Last week I pretty much secluded myself from the world and the internet after the entire World Vision mess had left me feeling emotionally spent. When I left, word was that 2,000 impoverished children had been abandoned by their American sponsors who refused to donate to a Christian charity who hired Christians who were gay and married. Now, that number has climbed to 10,000 children. I can still hardly wrap my mind around it all and while I wish the whole thing would go away, it is still heavy on my heart– because the kids are heavy on my heart.
During the fiasco, many conservative Evangelicals expressed that it was against their conscience to associate with a Christian organization who hired gays and that such a hiring practice was a deal breaker as far as charitable giving goes. The question becomes: will they apply that principle consistently, or hypocritically? How strongly do they really believe that Christian organizations/institutions should refrain from employing gays?
Enter Liberty University, the largest Christian university in the world, who just hired an openly gay employee without barely a peep from the folks who exploded over the World Vision nightmare.
In preparation for Liberty’s Alluvion Stage Company’s presentation of Mary Poppins, they’ve hired a high-caliber choreographer to help make the show a success. And, turns out that he happens to be openly gay and an LGBT advocate. According to the Christian News Network, when Liberty was asked about this they basically shrugged their shoulders and said they hire people on the basis of their ability to do a job, not on the basis of their sexual orientation– which is the correct answer.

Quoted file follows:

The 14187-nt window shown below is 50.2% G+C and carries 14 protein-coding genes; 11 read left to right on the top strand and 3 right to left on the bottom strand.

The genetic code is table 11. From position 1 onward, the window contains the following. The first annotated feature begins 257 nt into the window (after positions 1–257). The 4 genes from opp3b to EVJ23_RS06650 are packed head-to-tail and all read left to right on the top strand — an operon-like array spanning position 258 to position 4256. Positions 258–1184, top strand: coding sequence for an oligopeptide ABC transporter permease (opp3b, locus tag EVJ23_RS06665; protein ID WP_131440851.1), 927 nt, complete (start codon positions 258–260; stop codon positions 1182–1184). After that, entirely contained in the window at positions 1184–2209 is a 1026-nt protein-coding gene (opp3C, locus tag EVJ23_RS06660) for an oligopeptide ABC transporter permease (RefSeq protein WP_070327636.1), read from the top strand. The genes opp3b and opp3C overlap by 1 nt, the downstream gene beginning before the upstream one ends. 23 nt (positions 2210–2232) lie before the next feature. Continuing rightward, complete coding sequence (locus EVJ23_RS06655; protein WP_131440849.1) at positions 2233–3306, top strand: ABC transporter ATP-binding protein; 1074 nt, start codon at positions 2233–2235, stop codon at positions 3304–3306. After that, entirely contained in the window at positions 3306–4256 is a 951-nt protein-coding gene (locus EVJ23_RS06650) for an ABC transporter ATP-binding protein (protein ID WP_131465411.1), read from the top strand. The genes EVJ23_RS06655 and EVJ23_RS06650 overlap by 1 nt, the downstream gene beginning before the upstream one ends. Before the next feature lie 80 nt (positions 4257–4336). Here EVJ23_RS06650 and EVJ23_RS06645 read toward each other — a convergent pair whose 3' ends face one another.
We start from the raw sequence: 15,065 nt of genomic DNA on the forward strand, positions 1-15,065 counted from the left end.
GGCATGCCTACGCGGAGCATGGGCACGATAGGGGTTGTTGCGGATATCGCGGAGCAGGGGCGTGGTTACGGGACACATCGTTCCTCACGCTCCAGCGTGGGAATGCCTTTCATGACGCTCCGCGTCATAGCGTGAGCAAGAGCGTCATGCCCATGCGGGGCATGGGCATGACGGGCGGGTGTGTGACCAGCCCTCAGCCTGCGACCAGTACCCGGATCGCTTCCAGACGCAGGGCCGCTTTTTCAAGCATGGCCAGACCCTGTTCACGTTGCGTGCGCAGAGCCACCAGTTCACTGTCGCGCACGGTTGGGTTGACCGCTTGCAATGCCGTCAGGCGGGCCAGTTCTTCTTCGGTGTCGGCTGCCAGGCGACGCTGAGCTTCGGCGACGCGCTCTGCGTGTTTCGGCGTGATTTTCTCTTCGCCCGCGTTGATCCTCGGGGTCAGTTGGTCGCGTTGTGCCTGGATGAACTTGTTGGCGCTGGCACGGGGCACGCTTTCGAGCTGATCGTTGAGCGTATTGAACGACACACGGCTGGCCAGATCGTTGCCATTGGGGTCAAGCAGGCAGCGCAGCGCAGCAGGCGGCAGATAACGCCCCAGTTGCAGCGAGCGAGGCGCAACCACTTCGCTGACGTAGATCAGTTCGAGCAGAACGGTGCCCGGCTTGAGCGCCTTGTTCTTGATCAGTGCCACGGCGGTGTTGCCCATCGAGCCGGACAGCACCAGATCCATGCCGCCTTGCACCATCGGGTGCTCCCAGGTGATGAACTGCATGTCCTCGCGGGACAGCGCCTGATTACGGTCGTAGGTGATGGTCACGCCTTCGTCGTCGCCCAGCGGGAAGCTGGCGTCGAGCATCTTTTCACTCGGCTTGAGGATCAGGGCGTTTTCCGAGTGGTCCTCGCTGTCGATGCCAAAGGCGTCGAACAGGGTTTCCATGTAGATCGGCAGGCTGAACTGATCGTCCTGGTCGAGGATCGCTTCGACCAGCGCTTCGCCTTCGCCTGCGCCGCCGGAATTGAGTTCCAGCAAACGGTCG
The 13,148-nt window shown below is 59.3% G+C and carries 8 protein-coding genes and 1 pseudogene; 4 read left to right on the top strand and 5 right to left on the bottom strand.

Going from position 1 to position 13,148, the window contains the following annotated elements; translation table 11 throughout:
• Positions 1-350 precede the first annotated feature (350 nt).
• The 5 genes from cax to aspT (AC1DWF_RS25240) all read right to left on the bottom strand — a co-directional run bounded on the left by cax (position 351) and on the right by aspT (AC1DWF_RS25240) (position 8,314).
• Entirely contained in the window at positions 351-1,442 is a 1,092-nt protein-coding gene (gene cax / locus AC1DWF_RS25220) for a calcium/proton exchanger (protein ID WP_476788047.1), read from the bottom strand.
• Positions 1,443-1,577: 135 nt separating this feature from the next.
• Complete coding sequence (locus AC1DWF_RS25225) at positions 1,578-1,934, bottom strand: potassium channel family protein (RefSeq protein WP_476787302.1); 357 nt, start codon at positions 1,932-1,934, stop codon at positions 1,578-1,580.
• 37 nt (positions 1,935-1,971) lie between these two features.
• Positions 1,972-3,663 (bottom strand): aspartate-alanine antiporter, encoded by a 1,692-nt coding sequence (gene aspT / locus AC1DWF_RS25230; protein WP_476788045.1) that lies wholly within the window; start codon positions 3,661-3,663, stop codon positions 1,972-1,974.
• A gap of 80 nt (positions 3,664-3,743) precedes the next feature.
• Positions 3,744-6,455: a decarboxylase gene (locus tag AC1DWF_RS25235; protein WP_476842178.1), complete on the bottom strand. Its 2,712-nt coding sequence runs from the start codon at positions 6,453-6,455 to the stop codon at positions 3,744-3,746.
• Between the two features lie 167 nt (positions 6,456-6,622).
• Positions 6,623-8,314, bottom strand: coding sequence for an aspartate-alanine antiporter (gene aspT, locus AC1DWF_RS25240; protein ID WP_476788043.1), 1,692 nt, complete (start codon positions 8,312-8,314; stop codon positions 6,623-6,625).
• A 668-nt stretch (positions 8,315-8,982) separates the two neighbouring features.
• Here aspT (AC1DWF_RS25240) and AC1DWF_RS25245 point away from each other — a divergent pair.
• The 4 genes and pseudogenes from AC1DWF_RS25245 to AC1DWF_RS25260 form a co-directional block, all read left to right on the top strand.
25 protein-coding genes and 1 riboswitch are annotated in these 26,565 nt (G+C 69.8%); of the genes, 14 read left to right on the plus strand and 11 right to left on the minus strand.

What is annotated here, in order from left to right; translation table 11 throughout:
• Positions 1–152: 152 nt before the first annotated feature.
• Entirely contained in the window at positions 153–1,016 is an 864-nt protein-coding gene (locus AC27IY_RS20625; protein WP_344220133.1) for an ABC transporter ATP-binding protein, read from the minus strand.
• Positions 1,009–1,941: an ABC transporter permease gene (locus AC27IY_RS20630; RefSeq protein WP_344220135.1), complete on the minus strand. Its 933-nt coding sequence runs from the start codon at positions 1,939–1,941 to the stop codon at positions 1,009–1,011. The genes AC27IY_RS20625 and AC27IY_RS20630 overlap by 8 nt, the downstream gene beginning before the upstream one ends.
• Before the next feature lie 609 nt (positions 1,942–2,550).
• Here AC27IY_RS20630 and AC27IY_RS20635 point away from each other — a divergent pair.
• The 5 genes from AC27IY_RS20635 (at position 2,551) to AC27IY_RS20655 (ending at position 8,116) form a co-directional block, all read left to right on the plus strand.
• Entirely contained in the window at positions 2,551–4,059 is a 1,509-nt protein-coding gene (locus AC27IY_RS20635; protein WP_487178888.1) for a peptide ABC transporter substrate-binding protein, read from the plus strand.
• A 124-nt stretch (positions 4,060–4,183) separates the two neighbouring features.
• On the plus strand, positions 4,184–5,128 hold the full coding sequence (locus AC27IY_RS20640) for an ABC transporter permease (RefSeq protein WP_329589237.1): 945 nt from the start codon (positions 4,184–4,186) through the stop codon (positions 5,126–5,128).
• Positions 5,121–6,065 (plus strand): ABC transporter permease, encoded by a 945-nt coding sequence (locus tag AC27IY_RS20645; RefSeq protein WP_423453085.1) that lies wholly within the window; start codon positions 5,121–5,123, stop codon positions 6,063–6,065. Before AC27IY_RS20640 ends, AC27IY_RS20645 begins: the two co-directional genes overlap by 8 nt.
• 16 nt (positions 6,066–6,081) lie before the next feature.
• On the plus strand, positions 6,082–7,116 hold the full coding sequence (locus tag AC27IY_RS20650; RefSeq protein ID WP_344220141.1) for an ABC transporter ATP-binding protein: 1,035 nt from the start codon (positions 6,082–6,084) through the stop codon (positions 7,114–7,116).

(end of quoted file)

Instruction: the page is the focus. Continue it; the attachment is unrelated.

Liberty’s official response to the Christian News Network:
“Director Linda Nell Cooper told Christian News Network that Alluvian/Liberty University was not aware of Goldberg’s beliefs about homosexuality, but stated that one’s “personal life” is not a factor in the hiring process.
“He was hired based on his professionalism and his talent like everyone else,” Cooper explained. “It never came up in the conversation, nor would it have. … We do not ask about their personal life.”
“We work under professional guidelines. No one knows anything about anyone’s personal lives,” she reiterated.”
According to Broadway World this has “outraged” Evangelicals, but I haven’t seen any evidence of that. In the days after the World Vision announcement their Facebook page was saturated with negative comments and promises to stop sponsoring children. However, Liberty’s Facebook page is just filled with students complaining that their having technical difficulties with the student internet.
The Edge is also reporting a nonexistent outrage:
“The decision to hire an openly gay choreographer that Christian News has labeled “an open homosexual advocate” for his support of marriage equality on his social media accounts has some on the religious right kicking their heels up in frustration.”
However, I’m not seeing any of that.
No mass outrage.
Doubtful that their phones are ringing with folks cursing them out, as many did with World Vision.
No threats to pull their kids from Liberty.
No churches saying they’ll have their staff immediately withdraw from online courses.
Doesn’t seem that Christianity Today is calling Liberty and bullying them into making national headlines over the issue.
All is quiet, as it should be.
Taking a stand would come at too high a price.
Have your kids withdraw from school? Well, that would mean finding a new school and likely repeating a lot of course work in order to graduate– a considerable sacrifice.